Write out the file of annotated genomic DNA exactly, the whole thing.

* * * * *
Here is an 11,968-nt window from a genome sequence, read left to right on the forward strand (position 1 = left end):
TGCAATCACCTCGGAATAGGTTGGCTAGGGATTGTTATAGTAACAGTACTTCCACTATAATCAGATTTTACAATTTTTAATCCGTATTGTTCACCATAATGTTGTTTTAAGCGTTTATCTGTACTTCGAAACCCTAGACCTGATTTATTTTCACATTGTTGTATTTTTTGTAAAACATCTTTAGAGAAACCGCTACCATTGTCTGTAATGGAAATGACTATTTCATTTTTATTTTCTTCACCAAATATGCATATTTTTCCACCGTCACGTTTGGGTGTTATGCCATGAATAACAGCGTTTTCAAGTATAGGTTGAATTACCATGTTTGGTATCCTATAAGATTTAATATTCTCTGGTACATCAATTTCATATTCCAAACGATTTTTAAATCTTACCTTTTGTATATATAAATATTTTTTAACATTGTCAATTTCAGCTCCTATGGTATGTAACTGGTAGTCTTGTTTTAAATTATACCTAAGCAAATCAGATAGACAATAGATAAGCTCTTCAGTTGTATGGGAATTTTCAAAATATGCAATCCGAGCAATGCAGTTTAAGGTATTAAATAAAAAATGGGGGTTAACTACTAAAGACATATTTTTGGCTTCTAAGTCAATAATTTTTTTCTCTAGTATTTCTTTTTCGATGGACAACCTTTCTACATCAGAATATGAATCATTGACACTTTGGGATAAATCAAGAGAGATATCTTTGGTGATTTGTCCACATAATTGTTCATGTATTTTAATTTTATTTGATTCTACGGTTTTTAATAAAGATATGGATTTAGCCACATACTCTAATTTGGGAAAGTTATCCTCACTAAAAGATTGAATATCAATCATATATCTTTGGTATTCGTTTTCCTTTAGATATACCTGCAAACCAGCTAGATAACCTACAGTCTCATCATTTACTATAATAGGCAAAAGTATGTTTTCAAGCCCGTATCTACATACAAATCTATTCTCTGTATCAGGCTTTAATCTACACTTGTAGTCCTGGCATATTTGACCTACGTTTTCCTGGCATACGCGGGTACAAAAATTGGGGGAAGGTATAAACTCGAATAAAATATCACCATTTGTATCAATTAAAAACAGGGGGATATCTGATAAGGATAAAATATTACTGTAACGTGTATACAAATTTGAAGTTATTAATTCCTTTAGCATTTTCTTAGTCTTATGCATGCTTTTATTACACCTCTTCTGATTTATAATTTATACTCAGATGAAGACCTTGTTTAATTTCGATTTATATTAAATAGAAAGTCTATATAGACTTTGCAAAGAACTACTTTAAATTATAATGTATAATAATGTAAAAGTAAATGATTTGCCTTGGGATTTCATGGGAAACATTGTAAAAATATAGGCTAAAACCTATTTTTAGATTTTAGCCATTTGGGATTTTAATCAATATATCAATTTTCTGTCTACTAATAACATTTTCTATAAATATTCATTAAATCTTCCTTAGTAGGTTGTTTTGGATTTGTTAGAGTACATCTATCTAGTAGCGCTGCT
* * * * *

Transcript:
Here is an 11,968-nt window from a genome sequence, read left to right on the forward strand (position 1 = left end):
TGCAATCACCTCGGAATAGGTTGGCTAGGGATTGTTATAGTAACAGTACTTCCACTATAATCAGATTTTACAATTTTTAATCCGTATTGTTCACCATAATGTTGTTTTAAGCGTTTATCTGTACTTCGAAACCCTAGACCTGATTTATTTTCACATTGTTGTATTTTTTGTAAAACATCTTTAGAGAAACCGCTACCATTGTCTGTAATGGAAATGACTATTTCATTTTTATTTTCTTCACCAAATATGCATATTTTTCCACCGTCACGTTTGGGTGTTATGCCATGAATAACAGCGTTTTCAAGTATAGGTTGAATTACCATGTTTGGTATCCTATAAGATTTAATATTCTCTGGTACATCAATTTCATATTCCAAACGATTTTTAAATCTTACCTTTTGTATATATAAATATTTTTTAACATTGTCAATTTCAGCTCCTATGGTATGTAACTGGTAGTCTTGTTTTAAATTATACCTAAGCAAATCAGATAGACAATAGATAAGCTCTTCAGTTGTATGGGAATTTTCAAAATATGCAATCCGAGCAATGCAGTTTAAGGTATTAAATAAAAAATGGGGGTTAACTACTAAAGACATATTTTTGGCTTCTAAGTCAATAATTTTTTTCTCTAGTATTTCTTTTTCGATGGACAACCTTTCTACATCAGAATATGAATCATTGACACTTTGGGATAAATCAAGAGAGATATCTTTGGTGATTTGTCCACATAATTGTTCATGTATTTTAATTTTATTTGATTCTACGGTTTTTAATAAAGATATGGATTTAGCCACATACTCTAATTTGGGAAAGTTATCCTCACTAAAAGATTGAATATCAATCATATATCTTTGGTATTCGTTTTCCTTTAGATATACCTGCAAACCAGCTAGATAACCTACAGTCTCATCATTTACTATAATAGGCAAAAGTATGTTTTCAAGCCCGTATCTACATACAAATCTATTCTCTGTATCAGGCTTTAATCTACACTTGTAGTCCTGGCATATTTGACCTACGTTTTCCTGGCATACGCGGGTACAAAAATTGGGGGAAGGTATAAACTCGAATAAAATATCACCATTTGTATCAATTAAAAACAGGGGGATATCTGATAAGGATAAAATATTACTGTAACGTGTATACAAATTTGAAGTTATTAATTCCTTTAGCATTTTCTTAGTCTTATGCATGCTTTTATTACACCTCTTCTGATTTATAATTTATACTCAGATGAAGACCTTGTTTAATTTCGATTTATATTAAATAGAAAGTCTATATAGACTTTGCAAAGAACTACTTTAAATTATAATGTATAATAATGTAAAAGTAAATGATTTGCCTTGGGATTTCATGGGAAACATTGTAAAAATATAGGCTAAAACCTATTTTTAGATTTTAGCCATTTGGGATTTTAATCAATATATCAATTTTCTGTCTACTAATAACATTTTCTATAAATATTCATTAAATCTTCCTTAGTAGGTTGTTTTGGATTTGTTAGAGTACATCTATCTAGTAGCGCTGCT